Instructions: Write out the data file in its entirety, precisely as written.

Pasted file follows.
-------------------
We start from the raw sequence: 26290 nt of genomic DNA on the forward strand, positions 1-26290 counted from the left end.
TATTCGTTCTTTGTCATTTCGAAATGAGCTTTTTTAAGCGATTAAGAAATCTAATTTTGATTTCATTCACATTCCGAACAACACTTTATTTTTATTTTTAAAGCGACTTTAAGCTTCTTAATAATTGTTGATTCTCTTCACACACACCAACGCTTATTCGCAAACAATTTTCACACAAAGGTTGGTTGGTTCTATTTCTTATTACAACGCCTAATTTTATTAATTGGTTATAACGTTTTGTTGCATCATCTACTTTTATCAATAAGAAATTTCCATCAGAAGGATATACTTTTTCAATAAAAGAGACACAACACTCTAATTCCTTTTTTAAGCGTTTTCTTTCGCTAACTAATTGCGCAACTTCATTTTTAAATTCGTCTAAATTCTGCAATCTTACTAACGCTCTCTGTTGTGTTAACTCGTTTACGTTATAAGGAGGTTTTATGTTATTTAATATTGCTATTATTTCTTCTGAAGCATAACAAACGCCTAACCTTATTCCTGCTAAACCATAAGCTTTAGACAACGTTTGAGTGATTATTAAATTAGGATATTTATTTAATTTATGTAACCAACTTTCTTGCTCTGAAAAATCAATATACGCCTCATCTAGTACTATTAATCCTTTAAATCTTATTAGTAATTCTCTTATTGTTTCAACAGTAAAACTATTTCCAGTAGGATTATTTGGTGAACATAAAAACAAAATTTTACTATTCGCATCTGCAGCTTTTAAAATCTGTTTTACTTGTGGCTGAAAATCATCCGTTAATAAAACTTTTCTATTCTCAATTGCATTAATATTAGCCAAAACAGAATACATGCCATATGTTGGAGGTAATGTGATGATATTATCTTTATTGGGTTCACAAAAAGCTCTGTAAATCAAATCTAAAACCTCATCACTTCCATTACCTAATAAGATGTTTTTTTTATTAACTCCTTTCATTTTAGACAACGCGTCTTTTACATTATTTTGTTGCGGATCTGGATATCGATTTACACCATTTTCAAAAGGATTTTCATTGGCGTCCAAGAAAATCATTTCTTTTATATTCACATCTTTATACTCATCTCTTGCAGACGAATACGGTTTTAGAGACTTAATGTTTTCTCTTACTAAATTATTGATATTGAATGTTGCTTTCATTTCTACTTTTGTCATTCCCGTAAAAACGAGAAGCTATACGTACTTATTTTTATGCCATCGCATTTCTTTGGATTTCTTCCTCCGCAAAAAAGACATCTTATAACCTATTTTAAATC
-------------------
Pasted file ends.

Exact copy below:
We start from the raw sequence: 26290 nt of genomic DNA on the forward strand, positions 1-26290 counted from the left end.
TATTCGTTCTTTGTCATTTCGAAATGAGCTTTTTTAAGCGATTAAGAAATCTAATTTTGATTTCATTCACATTCCGAACAACACTTTATTTTTATTTTTAAAGCGACTTTAAGCTTCTTAATAATTGTTGATTCTCTTCACACACACCAACGCTTATTCGCAAACAATTTTCACACAAAGGTTGGTTGGTTCTATTTCTTATTACAACGCCTAATTTTATTAATTGGTTATAACGTTTTGTTGCATCATCTACTTTTATCAATAAGAAATTTCCATCAGAAGGATATACTTTTTCAATAAAAGAGACACAACACTCTAATTCCTTTTTTAAGCGTTTTCTTTCGCTAACTAATTGCGCAACTTCATTTTTAAATTCGTCTAAATTCTGCAATCTTACTAACGCTCTCTGTTGTGTTAACTCGTTTACGTTATAAGGAGGTTTTATGTTATTTAATATTGCTATTATTTCTTCTGAAGCATAACAAACGCCTAACCTTATTCCTGCTAAACCATAAGCTTTAGACAACGTTTGAGTGATTATTAAATTAGGATATTTATTTAATTTATGTAACCAACTTTCTTGCTCTGAAAAATCAATATACGCCTCATCTAGTACTATTAATCCTTTAAATCTTATTAGTAATTCTCTTATTGTTTCAACAGTAAAACTATTTCCAGTAGGATTATTTGGTGAACATAAAAACAAAATTTTACTATTCGCATCTGCAGCTTTTAAAATCTGTTTTACTTGTGGCTGAAAATCATCCGTTAATAAAACTTTTCTATTCTCAATTGCATTAATATTAGCCAAAACAGAATACATGCCATATGTTGGAGGTAATGTGATGATATTATCTTTATTGGGTTCACAAAAAGCTCTGTAAATCAAATCTAAAACCTCATCACTTCCATTACCTAATAAGATGTTTTTTTTATTAACTCCTTTCATTTTAGACAACGCGTCTTTTACATTATTTTGTTGCGGATCTGGATATCGATTTACACCATTTTCAAAAGGATTTTCATTGGCGTCCAAGAAAATCATTTCTTTTATATTCACATCTTTATACTCATCTCTTGCAGACGAATACGGTTTTAGAGACTTAATGTTTTCTCTTACTAAATTATTGATATTGAATGTTGCTTTCATTTCTACTTTTGTCATTCCCGTAAAAACGAGAAGCTATACGTACTTATTTTTATGCCATCGCATTTCTTTGGATTTCTTCCTCCGCAAAAAAGACATCTTATAACCTATTTTAAATC